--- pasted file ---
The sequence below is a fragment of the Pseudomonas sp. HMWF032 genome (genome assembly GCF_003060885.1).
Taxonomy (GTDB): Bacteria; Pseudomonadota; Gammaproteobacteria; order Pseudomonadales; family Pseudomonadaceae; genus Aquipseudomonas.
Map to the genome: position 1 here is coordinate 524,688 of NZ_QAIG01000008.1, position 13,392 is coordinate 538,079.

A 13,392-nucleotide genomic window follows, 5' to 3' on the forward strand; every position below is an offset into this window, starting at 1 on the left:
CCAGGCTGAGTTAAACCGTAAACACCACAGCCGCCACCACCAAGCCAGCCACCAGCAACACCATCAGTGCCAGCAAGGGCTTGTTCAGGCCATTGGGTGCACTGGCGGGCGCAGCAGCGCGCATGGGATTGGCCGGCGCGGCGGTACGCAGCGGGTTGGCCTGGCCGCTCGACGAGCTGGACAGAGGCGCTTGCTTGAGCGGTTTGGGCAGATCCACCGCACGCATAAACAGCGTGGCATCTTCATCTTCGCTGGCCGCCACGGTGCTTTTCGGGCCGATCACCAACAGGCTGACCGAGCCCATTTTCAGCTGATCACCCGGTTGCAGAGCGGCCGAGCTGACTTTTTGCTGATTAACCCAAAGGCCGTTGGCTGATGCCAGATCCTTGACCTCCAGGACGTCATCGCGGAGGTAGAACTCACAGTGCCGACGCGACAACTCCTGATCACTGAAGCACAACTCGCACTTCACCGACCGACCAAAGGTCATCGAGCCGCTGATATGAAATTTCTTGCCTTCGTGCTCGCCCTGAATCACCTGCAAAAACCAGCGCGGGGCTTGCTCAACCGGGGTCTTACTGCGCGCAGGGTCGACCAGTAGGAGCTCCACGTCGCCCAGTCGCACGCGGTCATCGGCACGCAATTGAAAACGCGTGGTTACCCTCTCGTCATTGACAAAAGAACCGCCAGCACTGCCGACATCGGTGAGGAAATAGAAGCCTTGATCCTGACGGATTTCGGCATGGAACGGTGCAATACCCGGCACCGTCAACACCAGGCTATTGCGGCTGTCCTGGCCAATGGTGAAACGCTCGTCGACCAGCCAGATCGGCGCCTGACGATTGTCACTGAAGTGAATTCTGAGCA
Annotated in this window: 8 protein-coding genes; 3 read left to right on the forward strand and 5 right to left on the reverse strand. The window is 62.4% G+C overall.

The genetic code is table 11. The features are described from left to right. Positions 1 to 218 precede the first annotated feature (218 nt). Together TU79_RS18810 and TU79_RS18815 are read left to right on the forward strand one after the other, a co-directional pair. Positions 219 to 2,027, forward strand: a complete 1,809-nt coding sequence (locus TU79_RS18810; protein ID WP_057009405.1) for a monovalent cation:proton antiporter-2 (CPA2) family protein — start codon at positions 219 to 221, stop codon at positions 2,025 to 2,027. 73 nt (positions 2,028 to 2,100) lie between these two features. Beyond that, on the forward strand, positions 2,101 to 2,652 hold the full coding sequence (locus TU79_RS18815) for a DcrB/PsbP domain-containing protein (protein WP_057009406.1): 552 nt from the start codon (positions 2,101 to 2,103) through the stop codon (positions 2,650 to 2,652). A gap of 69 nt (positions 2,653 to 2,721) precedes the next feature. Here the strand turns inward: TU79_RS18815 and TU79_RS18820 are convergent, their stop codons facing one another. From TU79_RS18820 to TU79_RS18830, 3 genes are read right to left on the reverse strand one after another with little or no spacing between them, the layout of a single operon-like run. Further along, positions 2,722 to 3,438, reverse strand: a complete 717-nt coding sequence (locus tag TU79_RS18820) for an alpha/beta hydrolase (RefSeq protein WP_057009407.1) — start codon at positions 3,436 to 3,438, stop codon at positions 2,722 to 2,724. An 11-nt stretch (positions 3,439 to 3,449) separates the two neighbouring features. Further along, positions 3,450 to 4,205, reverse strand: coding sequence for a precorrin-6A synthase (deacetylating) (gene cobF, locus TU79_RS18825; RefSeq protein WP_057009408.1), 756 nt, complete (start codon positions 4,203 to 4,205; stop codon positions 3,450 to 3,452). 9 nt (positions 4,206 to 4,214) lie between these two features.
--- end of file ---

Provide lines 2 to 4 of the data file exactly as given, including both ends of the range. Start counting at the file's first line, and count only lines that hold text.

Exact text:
Taxonomy (GTDB): Bacteria; Pseudomonadota; Gammaproteobacteria; order Pseudomonadales; family Pseudomonadaceae; genus Aquipseudomonas.
Map to the genome: position 1 here is coordinate 524,688 of NZ_QAIG01000008.1, position 13,392 is coordinate 538,079.

A 13,392-nucleotide genomic window follows, 5' to 3' on the forward strand; every position below is an offset into this window, starting at 1 on the left: